North Korea has outlined a plan to simultaneously launch four ballistic missiles toward Guam, a U.S. territory in the Pacific Ocean that is home to a major military base.

Officials in the regime say the plan is to have the missiles hit the water from 19 to 25 miles away from Guam, and that the proposal is expected to be presented to leader Kim Jong Un for approval within a week. "It would be up to Kim whether the move is actually carried out," the Associated Press reported.

The missiles would fly over Japan and travel "1,065 seconds before hitting the waters 30 to 40 kilometers away from Guam," according to a North Korea report of the plan.

The salvo-style missile launch would make it difficult for the U.S. to intercept all of the missiles.

Details of the threat came a day after Secretary of State Rex Tillerson assured Guam's 7,000 U.S. military personnel and 160,000 residents there is no real threat from North Korea despite its behavior.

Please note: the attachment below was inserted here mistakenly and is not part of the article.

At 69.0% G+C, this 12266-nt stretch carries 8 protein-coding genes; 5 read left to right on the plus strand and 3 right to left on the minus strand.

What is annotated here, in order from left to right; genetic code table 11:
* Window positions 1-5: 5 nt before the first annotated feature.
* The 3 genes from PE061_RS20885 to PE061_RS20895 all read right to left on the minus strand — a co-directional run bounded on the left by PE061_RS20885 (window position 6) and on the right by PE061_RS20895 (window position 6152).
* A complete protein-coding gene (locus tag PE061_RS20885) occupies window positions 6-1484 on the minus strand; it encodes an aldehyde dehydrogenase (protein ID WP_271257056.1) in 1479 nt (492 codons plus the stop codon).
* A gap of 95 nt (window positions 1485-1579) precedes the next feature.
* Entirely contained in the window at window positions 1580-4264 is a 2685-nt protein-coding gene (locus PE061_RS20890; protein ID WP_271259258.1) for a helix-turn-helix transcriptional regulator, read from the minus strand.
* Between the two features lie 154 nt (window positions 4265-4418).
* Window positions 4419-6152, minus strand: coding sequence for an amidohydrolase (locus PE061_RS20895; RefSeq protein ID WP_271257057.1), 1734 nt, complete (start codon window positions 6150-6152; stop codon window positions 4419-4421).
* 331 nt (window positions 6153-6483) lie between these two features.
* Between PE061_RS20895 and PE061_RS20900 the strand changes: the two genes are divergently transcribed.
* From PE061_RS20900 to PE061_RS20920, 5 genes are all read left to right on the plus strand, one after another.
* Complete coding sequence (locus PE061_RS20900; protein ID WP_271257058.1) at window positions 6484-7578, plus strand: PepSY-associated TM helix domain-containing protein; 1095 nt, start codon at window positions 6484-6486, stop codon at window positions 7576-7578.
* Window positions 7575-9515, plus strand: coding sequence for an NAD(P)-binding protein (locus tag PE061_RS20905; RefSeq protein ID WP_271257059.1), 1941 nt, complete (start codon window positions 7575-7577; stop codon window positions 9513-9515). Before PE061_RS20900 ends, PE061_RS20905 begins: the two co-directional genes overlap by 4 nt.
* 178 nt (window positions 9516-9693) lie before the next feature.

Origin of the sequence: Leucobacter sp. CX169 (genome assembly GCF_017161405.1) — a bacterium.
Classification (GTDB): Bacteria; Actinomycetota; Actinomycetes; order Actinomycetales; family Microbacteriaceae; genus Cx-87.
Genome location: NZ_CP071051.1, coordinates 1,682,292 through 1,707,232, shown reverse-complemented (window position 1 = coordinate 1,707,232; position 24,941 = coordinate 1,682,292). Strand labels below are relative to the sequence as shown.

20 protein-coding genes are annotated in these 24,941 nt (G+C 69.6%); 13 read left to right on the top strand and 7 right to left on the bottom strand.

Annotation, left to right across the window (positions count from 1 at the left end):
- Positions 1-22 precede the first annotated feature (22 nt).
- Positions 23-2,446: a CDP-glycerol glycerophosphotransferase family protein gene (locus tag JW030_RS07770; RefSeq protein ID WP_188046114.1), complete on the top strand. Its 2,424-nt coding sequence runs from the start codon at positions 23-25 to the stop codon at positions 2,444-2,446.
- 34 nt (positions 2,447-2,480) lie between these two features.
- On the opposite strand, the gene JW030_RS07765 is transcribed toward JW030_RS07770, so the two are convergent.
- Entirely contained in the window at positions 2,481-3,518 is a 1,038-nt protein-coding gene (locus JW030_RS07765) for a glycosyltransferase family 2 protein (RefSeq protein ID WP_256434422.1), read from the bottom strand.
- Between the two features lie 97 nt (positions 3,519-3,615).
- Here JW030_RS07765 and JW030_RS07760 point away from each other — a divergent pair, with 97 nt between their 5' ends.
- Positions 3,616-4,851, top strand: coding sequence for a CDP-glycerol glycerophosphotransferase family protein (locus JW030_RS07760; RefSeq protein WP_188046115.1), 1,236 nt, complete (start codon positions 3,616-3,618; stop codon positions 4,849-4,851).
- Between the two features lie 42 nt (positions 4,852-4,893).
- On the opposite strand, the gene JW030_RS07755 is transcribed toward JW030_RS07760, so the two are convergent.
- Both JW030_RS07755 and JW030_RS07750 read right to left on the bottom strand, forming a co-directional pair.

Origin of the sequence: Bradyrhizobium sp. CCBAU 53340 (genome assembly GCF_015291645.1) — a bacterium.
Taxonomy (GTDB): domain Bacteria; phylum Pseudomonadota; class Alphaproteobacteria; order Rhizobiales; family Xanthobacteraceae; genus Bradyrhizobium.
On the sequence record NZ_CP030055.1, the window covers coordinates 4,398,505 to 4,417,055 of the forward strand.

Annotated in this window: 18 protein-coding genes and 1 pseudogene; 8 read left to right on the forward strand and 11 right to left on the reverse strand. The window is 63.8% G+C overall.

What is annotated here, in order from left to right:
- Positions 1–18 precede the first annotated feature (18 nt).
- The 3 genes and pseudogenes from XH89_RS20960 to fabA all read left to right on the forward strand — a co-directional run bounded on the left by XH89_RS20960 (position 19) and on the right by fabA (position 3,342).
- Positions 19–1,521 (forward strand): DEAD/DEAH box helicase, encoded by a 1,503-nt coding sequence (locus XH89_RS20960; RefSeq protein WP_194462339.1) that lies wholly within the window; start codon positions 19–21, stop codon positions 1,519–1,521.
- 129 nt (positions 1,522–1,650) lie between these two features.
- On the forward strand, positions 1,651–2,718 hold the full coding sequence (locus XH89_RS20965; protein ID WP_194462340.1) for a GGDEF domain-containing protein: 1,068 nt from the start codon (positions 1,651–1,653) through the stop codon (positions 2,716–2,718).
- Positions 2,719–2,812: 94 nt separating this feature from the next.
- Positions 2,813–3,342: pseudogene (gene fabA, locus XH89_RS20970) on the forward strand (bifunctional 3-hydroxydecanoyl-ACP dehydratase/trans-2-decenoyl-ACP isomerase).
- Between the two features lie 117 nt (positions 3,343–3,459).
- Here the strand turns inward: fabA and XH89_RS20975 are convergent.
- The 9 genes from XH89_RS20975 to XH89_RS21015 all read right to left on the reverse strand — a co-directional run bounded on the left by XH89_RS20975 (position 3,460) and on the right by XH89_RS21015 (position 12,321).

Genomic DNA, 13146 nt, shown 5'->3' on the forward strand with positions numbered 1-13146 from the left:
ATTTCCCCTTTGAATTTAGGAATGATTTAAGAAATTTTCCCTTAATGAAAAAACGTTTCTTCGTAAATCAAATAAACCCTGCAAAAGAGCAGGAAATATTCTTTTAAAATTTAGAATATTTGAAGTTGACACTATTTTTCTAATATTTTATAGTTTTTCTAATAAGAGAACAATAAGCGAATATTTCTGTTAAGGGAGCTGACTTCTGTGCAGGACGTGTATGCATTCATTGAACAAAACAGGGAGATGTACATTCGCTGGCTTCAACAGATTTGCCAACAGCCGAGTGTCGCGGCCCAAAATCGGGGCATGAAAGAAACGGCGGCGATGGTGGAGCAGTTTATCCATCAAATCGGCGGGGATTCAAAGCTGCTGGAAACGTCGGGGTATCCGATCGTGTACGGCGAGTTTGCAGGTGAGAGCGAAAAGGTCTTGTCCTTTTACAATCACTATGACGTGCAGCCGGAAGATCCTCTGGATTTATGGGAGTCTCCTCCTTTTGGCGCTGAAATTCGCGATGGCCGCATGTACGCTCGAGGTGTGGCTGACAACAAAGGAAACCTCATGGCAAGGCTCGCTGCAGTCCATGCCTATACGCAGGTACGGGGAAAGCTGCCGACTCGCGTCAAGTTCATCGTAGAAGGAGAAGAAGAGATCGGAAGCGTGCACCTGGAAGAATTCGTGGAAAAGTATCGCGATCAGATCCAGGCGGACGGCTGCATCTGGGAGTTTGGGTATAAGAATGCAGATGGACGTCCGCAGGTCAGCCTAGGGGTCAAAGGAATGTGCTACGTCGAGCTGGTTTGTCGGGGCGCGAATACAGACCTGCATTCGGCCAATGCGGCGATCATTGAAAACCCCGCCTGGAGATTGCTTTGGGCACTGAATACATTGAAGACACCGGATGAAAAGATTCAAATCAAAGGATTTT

"Americans should sleep well at night," Tillerson told reporters while traveling to Guam on Wednesday. "Nothing that I have seen and nothing that I know of would indicate that the situation has dramatically changed in the last 24 hours."

Earlier this week, Trump warned North Korea it would face "fire and fury" if it prompted the U.S. to respond with military action.

"I think what the president was doing is sending a strong message to North Korea in language that Kim Jong Un would understand, because he doesn't seem to understand diplomatic language," Tillerson said Wednesday. "I think it was important that he deliver that message to avoid any miscalculation on their part."

Government officials in Pyongyang were recently dealt new sanctions over the weekend by the U.N. Security Council's 15-member nations.